Description

Dr. William Bernstein is a physician and neurologist as well as a financial adviser to high net worth individuals. This one's so simple: Allocate 25% in each of four index funds diversified across basic categories.

The no-brainer portfolio comprises the following fund allocation:

25% in Vanguard 500 Index VFINX (NYSEARCA:IVW)

25% in Vanguard Small Cap NAESX or VTMSX (NYSEARCA:VB)

25% in Vanguard Total International VGTSX or VTMGX (EFA, VEA)

25% in Vanguard Total Bond VBMFX or VBISX (NASDAQ:BND)

Statistics (YTD)

What do these metrics mean? [Read More] [Hide]

TotalReturn:

'Total return is the amount of value an investor earns from a security over a specific period, typically one year, when all distributions are reinvested. Total return is expressed as a percentage of the amount invested. For example, a total return of 20% means the security increased by 20% of its original value due to a price increase, distribution of dividends (if a stock), coupons (if a bond) or capital gains (if a fund). Total return is a strong measure of an investment’s overall performance.'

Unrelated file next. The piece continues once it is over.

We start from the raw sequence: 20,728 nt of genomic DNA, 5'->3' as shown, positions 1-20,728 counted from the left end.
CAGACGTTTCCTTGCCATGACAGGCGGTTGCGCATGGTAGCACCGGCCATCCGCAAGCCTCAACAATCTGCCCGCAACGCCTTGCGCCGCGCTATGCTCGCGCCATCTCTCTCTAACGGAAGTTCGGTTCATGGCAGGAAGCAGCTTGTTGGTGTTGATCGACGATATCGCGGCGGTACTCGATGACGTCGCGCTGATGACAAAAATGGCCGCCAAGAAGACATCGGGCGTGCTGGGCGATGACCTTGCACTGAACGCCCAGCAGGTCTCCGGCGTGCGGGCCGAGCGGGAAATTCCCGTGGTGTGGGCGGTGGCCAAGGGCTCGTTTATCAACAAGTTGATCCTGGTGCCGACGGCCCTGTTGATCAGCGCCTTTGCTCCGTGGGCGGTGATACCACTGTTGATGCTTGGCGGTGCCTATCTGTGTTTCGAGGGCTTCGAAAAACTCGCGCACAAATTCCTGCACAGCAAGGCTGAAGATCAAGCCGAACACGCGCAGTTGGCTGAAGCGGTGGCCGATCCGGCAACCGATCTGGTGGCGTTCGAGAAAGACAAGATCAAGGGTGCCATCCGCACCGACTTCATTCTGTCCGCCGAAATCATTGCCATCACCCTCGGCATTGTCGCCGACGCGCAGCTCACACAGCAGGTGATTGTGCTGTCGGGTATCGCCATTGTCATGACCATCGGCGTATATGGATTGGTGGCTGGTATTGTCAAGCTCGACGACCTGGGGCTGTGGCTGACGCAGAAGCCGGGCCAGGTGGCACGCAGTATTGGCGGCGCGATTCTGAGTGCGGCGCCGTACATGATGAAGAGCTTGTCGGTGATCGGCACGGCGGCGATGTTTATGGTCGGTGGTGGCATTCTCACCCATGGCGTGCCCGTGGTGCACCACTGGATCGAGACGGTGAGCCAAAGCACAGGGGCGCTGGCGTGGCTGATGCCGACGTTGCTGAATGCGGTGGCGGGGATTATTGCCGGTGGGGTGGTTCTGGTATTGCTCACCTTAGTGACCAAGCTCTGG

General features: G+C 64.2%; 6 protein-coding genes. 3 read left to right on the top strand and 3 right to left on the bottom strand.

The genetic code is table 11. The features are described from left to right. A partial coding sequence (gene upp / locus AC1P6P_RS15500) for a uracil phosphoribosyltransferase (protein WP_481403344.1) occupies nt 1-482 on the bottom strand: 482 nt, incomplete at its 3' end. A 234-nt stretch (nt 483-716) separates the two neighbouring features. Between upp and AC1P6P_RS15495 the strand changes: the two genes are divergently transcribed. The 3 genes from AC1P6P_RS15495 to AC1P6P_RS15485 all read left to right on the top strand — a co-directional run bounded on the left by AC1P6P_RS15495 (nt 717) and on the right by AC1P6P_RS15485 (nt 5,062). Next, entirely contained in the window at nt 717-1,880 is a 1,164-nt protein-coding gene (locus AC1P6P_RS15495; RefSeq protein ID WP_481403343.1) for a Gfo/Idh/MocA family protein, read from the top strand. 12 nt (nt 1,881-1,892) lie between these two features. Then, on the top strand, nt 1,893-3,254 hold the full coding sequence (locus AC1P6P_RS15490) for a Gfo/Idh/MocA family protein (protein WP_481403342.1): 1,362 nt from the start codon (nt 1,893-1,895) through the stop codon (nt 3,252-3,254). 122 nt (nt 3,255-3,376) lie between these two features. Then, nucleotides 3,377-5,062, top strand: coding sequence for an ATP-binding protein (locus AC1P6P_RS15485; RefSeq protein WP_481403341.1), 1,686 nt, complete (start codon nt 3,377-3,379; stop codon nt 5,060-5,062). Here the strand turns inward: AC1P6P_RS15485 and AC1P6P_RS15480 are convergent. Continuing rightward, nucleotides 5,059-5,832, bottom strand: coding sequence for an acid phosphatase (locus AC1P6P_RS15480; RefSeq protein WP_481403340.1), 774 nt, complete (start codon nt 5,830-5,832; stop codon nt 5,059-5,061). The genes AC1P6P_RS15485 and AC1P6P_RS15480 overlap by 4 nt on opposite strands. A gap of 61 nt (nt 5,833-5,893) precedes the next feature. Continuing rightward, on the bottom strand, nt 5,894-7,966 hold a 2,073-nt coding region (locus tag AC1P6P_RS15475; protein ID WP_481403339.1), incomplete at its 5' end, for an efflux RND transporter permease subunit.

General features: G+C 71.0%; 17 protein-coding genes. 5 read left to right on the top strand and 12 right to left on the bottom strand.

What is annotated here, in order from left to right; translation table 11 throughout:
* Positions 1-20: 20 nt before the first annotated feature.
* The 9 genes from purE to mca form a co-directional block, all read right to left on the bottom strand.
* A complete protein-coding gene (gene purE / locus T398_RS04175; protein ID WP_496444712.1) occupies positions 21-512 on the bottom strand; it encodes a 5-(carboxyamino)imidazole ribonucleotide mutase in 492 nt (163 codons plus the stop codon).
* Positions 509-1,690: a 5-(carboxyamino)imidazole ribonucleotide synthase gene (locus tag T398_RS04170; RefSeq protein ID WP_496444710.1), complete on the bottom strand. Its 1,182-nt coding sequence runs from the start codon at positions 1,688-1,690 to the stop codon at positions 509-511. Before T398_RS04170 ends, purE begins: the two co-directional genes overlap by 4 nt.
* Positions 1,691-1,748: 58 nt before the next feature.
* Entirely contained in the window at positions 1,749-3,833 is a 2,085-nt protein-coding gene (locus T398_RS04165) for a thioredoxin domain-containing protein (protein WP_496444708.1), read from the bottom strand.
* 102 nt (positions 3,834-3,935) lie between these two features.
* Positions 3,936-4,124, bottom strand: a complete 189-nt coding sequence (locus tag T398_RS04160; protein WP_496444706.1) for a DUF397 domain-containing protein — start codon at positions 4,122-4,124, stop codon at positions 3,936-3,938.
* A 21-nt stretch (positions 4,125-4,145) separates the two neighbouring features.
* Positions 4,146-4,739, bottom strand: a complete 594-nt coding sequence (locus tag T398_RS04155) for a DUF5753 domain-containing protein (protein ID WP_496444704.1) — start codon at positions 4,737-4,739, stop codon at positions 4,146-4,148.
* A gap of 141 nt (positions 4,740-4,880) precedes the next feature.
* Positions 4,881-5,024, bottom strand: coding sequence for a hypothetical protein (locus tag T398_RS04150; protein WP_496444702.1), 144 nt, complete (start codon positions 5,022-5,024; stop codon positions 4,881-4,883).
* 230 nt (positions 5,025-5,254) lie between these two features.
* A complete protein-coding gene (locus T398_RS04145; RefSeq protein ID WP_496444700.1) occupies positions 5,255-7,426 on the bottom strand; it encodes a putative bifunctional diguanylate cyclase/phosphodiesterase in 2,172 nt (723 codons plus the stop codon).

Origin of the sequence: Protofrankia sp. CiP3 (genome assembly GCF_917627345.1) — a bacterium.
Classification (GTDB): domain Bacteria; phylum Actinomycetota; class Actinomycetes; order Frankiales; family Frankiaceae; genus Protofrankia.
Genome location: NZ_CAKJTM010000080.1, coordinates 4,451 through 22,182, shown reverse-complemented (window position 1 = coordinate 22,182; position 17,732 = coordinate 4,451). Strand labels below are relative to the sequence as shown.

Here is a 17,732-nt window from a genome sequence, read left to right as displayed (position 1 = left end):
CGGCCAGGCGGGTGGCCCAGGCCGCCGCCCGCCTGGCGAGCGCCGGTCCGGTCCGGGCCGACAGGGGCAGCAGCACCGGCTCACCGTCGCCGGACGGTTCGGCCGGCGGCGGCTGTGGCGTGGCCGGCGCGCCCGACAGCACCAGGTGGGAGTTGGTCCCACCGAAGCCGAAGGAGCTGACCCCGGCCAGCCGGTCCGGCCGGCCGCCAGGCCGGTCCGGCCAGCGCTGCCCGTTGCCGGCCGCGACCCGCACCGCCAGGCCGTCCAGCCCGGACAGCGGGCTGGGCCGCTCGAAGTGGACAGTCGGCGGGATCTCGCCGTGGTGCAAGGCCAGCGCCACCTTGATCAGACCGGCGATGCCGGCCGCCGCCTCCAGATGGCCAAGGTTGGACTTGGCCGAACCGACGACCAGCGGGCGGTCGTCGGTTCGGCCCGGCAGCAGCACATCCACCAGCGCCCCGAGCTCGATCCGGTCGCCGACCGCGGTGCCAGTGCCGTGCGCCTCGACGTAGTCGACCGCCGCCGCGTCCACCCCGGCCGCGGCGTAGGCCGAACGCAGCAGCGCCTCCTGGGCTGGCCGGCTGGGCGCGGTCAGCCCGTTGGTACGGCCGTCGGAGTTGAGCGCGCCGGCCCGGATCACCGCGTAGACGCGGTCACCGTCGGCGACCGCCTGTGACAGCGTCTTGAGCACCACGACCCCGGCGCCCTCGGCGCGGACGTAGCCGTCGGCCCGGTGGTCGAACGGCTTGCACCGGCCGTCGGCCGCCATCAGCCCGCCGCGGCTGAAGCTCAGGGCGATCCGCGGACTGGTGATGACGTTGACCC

Using this definition on our asset we see for example:
  • Compared with the benchmark SPY (75.6%) in the period of the last 5 years, the total return of 32.7% of Dr. Bernstein's No Brainer Portfolio is lower, thus worse.
  • Looking at total return, or increase in value in of 16.4% in the period of the last 3 years, we see it is relatively lower, thus worse in comparison to SPY (40%).

CAGR:

'The compound annual growth rate (CAGR) is a useful measure of growth over multiple time periods. It can be thought of as the growth rate that gets you from the initial investment value to the ending investment value if you assume that the investment has been compounding over the time period.'

Using this definition on our asset we see for example:
  • The annual performance (CAGR) over 5 years of Dr. Bernstein's No Brainer Portfolio is 5.8%, which is lower, thus worse compared to the benchmark SPY (11.9%) in the same period.
  • Looking at compounded annual growth rate (CAGR) in of 5.2% in the period of the last 3 years, we see it is relatively lower, thus worse in comparison to SPY (11.9%).